I’m going to be writing the 167th issue of Robin for DC Comics.

This is important to me for several reasons, some of which are outlined in greater detail below in their order of relative importance.

Obviously, being afforded the opportunity to work within the DC universe, and more specifically, the Bat-family of titles, is something that I’ve been anticipating since deciding that I wanted into comics as a professional. Sure justifying an intense fascination with Batman won’t be necessary, as he’s one of the most recognizable and undeniably cool superheroes on the face of the planet. To me though, there has always been something slightly more interesting about his teenage sidekick Robin, the Boy Wonder. In comics, in the animated series, even in those awful movies, there was always something exciting about seeing the Dynamic Duo cracking heads together. The very idea of the character makes absolutely no sense and casts Batman in an even more unstable light (if that’s even possible), but when it’s done right…it’s an awful lot of fun. But really? Probably only saying this because of Tim Drake, the third and certainly most capable of the young men to wear the Robin costume. And if you know anything about anything, you realize that what I just said is not opinion, but undeniable fact, even with my considerable bias showing.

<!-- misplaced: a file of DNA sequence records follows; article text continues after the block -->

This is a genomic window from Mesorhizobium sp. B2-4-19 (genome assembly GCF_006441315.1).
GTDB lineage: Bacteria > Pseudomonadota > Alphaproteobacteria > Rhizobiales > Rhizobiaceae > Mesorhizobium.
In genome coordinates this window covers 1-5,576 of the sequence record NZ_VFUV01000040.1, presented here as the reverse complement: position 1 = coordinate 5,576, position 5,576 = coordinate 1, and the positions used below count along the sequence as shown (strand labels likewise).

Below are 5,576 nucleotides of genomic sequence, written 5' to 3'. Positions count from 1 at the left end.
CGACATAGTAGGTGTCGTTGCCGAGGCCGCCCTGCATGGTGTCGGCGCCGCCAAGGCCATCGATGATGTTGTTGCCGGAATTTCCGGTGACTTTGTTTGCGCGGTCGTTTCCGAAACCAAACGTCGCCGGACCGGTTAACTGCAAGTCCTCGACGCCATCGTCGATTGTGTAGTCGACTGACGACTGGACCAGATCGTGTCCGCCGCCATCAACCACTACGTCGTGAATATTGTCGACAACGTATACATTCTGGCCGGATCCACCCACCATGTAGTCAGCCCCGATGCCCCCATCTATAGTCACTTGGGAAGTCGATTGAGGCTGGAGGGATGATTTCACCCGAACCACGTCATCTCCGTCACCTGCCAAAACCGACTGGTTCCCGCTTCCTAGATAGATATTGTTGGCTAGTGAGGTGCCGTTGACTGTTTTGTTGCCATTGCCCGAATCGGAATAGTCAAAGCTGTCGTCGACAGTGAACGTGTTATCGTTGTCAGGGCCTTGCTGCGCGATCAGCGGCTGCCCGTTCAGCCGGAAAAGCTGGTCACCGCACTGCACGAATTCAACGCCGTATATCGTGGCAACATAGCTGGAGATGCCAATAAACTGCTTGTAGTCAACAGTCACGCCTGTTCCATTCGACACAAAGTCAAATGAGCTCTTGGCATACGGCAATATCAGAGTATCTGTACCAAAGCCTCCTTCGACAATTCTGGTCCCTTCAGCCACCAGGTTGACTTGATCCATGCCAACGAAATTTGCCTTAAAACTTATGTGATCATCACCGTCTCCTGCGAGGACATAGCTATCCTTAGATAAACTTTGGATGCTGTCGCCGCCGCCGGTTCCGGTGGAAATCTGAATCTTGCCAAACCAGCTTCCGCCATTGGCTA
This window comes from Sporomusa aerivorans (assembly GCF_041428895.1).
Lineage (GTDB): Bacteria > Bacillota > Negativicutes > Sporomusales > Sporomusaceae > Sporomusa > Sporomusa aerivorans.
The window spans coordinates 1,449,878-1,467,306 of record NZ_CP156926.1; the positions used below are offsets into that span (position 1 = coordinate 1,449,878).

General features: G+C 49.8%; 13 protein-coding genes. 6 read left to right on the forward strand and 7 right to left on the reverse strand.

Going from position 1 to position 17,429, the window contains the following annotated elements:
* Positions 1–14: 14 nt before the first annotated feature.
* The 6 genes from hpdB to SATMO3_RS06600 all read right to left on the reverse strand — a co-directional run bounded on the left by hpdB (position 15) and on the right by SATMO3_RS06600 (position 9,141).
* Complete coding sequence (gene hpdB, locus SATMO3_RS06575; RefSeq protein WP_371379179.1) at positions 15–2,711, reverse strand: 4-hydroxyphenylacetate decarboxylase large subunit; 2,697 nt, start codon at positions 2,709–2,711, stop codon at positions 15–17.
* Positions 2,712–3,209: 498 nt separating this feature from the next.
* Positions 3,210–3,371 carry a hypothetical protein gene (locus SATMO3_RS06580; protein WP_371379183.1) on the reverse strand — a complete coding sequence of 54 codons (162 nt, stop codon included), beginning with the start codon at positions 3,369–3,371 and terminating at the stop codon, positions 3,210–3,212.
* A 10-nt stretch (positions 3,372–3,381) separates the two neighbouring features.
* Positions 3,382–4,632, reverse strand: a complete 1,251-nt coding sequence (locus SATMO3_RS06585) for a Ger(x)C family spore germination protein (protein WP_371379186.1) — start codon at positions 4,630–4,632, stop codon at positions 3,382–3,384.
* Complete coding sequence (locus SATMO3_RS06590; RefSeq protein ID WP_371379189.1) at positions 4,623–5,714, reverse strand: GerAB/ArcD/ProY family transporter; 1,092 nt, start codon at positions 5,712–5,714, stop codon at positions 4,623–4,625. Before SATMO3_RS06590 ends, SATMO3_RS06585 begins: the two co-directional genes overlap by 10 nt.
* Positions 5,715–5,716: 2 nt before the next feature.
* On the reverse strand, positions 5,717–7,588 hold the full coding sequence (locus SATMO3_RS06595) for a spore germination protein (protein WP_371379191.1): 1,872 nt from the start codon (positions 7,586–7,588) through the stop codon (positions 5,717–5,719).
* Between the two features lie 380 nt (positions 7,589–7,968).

Tim Drake was the one character that truly brought me into comics, the only thing capable of overpowering an incredible devotion to the flashy beginnings of Image. It was the spring of 1992 the first time I stepped into an actual comic shop, and before then the only comics I’d encountered came from city newsstands, hospital gift shops, or from sending in proofs of purchase from Batman cereal. The idea there was an entire building filled back to front with the things never occurred to me, but my father, cognizant of my love for reading and Saturday morning cartoons thought I needed to be properly exposed.